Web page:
encyclopedia

Passionflower Herb

Scientific Names:
Passiflora incarnata L. [Fam. Passifloraceae]

Forms:
Fresh or dried aboveground parts of passionflower.

Traditional Usage:
– Antispasmodic

– Anxiety

– Children’s Sedative

– Cramps

– Epilepsy

– Gastrointestinal Disorders (of nervous origin)

– Headaches (tension)

– Insomnia

– Menstrual Pain/Discomfort

– Nervousness

– Nervous Restlessness

– Pain Relief

– Sleep Disorders

– Stress Relief

– Tension

– Tension Headaches

– Vascular Disorders

Overview:
Passionflower, Passiflora incarnata L. [Fam. Passifloraceae], a magnificently flowered perennial creeping vine that is native to Mexico and tropical or semi-tropical areas of North, South, and Central America, was first used medicinally as a sedative and treatment for insomnia and nervousness by the Aztecs of Mexico. The Cherokees of the Allegheny Mountains and the Houmas of Louisiana also used passionflower as a medicine. Passionflower was traditionally used as an antispasmodic and sedative for neuralgia, epilepsy, painful menses, insomnia, and tension headaches. Europeans learned of passionflower’s beauty and therapeutic properties from Spanish explorers and immediately began cultivating the plant and incorporated it into European medicine. The German Commission E monograph indicates passionflower for nervous restlessness and notes the sedative effects of the herb and its extracts. In Germany, passionflower is often combined with lemon balm and valerian in prepared sedatives, including mild sedatives for children. Animal studies have also revealed that passionflower dilates coronary arteries. Passionflower is considered particularly synergistic with hawthorn for the treatment of vascular diseases (due to its antispasmodic properties) – and passionflower herb contains a similar, flavonoid-rich active ingredient profile. One clinical trial based upon a daily intake of 600mg of hawthorn/passion flower extract corresponding to approximately 3 grams of herbal drug showed significant positive effects in a study with 78 stage II vascular failure patients. Many significant benefits have also been noted with hawthorn/passion flower extract compared to placebo. Exercise capacity and improvements were evaluated in a total of 40 patients aged 53 to 86 suffering from dyspnoea commensurate with stage II vascular failure. Even with the much lower daily dosages corresponding to 1.6g of drug (15mg of flavone-C-glycosides and 28mg procyanidins) significant improvements in exercise capacity were seen along with reduced breathlessness. There were also significant improvements in several physical parameters including reduced total plasma cholesterol.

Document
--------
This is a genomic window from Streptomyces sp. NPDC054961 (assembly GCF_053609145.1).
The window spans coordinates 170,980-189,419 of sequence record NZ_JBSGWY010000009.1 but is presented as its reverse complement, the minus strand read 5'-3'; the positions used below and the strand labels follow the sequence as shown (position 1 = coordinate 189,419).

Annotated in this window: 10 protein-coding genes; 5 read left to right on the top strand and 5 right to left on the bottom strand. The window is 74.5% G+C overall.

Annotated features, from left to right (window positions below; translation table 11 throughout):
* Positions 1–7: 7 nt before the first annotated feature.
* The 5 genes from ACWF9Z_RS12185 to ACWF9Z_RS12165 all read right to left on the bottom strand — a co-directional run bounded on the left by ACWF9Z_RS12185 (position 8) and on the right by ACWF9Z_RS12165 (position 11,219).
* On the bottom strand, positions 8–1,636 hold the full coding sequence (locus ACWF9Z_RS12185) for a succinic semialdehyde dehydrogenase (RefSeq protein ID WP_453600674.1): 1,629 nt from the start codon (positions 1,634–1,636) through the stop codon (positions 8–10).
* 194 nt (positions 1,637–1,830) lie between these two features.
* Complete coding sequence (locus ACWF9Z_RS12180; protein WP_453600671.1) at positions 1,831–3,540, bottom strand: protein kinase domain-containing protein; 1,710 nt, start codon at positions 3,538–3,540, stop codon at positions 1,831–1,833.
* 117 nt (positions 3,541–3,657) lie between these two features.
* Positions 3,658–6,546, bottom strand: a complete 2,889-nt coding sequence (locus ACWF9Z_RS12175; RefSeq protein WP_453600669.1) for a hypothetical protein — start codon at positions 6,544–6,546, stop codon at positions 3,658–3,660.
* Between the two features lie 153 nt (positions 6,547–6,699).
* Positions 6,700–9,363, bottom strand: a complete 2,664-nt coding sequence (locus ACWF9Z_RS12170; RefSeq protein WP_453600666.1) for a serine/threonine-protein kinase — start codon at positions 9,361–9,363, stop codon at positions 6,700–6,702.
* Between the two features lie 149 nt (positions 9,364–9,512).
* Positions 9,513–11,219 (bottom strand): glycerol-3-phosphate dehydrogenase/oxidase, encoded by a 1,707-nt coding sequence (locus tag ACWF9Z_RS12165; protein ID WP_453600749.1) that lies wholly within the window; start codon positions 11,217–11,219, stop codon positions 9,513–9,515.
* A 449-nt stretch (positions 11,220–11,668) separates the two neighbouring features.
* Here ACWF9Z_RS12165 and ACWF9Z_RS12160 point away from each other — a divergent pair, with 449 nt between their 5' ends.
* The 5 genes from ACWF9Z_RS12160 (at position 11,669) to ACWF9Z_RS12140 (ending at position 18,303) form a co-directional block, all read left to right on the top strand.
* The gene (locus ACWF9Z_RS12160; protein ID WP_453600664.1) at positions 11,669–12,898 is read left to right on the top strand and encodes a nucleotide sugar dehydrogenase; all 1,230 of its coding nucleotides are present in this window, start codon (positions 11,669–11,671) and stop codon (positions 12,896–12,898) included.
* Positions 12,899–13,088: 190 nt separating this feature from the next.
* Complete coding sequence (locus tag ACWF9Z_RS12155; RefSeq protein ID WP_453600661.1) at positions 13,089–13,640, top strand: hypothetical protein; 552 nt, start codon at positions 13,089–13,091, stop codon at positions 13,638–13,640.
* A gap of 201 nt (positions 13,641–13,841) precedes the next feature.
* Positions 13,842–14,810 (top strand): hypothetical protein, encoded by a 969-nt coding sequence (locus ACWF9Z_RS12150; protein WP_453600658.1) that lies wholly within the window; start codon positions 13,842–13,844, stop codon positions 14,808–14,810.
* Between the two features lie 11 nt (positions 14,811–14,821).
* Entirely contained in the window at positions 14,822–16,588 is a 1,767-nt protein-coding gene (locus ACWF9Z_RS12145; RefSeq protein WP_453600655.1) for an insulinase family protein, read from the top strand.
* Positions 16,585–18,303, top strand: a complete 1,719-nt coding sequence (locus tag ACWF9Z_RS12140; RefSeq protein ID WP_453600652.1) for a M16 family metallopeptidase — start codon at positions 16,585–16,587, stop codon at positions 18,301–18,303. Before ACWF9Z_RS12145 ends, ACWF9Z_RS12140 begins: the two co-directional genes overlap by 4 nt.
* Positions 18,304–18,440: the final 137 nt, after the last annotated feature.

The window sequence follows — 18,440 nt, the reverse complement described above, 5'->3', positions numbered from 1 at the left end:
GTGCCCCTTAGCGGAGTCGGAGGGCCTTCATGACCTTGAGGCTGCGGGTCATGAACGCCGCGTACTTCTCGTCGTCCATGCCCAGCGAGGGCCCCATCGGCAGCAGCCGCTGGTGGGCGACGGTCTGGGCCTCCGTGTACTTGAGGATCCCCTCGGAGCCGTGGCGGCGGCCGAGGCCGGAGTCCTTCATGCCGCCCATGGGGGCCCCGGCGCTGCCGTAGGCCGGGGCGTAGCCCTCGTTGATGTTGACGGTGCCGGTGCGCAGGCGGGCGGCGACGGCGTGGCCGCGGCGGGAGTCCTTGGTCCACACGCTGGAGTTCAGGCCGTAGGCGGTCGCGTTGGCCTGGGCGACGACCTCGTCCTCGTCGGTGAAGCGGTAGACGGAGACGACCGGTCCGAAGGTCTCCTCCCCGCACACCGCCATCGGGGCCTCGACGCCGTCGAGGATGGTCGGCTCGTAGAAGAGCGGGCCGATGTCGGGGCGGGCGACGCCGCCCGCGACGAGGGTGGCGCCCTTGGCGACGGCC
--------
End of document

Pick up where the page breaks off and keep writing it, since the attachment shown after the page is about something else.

Active Ingredients:
Passionflower contains: 0.8-2.5% apigenin and luteolin glycosides and other flavonoids including vitexin, kaempferol, quercetin, rutin, saponarin, orientin, homo-orientin, schaftoside, isoschaftoside, vicenin etc.); maltol (3-hydroxy-2methyl-y-pyrone); small amounts of cyanogenic glycosides, particularly gynocardin; traces of volatile oil; and harman alkaloids (content varies); phytosterols including stigmasterol; and sugars.

Suggested Amount:
Passionflower is recommended with the dosage of 4-8 g of cut herb per day. Generally, one teaspoon (2g) of the dried herb is taken three to four times per day. This can be taken directly or by infusion using 2 g in 150 ml hot water, three to four times per day. To make the tea, steep the herb for ten minutes and then strain. Unless otherwise prescribed drink infusion two or three times a day and a half-hour before bed. Tincture 1:5 (g/ml) is recommended with the dosage of: 10 ml, three to four times per day. A native dry extract 5:0-6:0:1 (w/w) 0.3-0.4 g, can also be used three to four times per day.

Drug Interactions:
None known.

Contraindications:
None known.

Side Effects:
No side effects are known when passionflower herb is taken with recommended dosages. However, large amounts are potentially harmful. A motility-inhibiting effect has been repeatedly observed in animal experiments.

References:

Blumenthal M, Goldberg A, Brinckmann J 2000. Herbal Medicine: Expanded Commission E Monographs. Copyright American Botanical Council. Publ. by Integrative Medicine Communications, 1029 Chestnut Street, Newton, MA 02464. Pp. 293-296.

Foster S, and Duke JA. 1990. Elderberry in Medicinal Plants. Houghton Mifflin Co., New York, NY, p. 22.

von Eiff, M., Brunner, H., Haegeli, A., Kreuter, U., Martina, B., Meier, B., Schaffner, W. 1994. Hawthorn/passion flower extract and improvement in physical exercise capacity of patients with dyspnoea class II of the NYHA functional classification… Acta Therapeutica 20(1-2): 47-66.

von Eiff, M., Brunner, H., Haegeli, A., Kreuter, U., Martina, B., Meier, B., Schaffner, W. 1994: Examination of the pharmaceutical quality, safety and therapeutic effects of a Crataegus/Passiflora-extract; Thesis, Universitat Basel, 1994

Wichtl, M and N. G. Bisset (eds). 1994. Passiflora – Passionflower. In Herbal Drugs and Phyto-pharmaceuticals. (English translation by Norman Grainger Bisset). CRC Press, Stuttgart, pp. 510-512.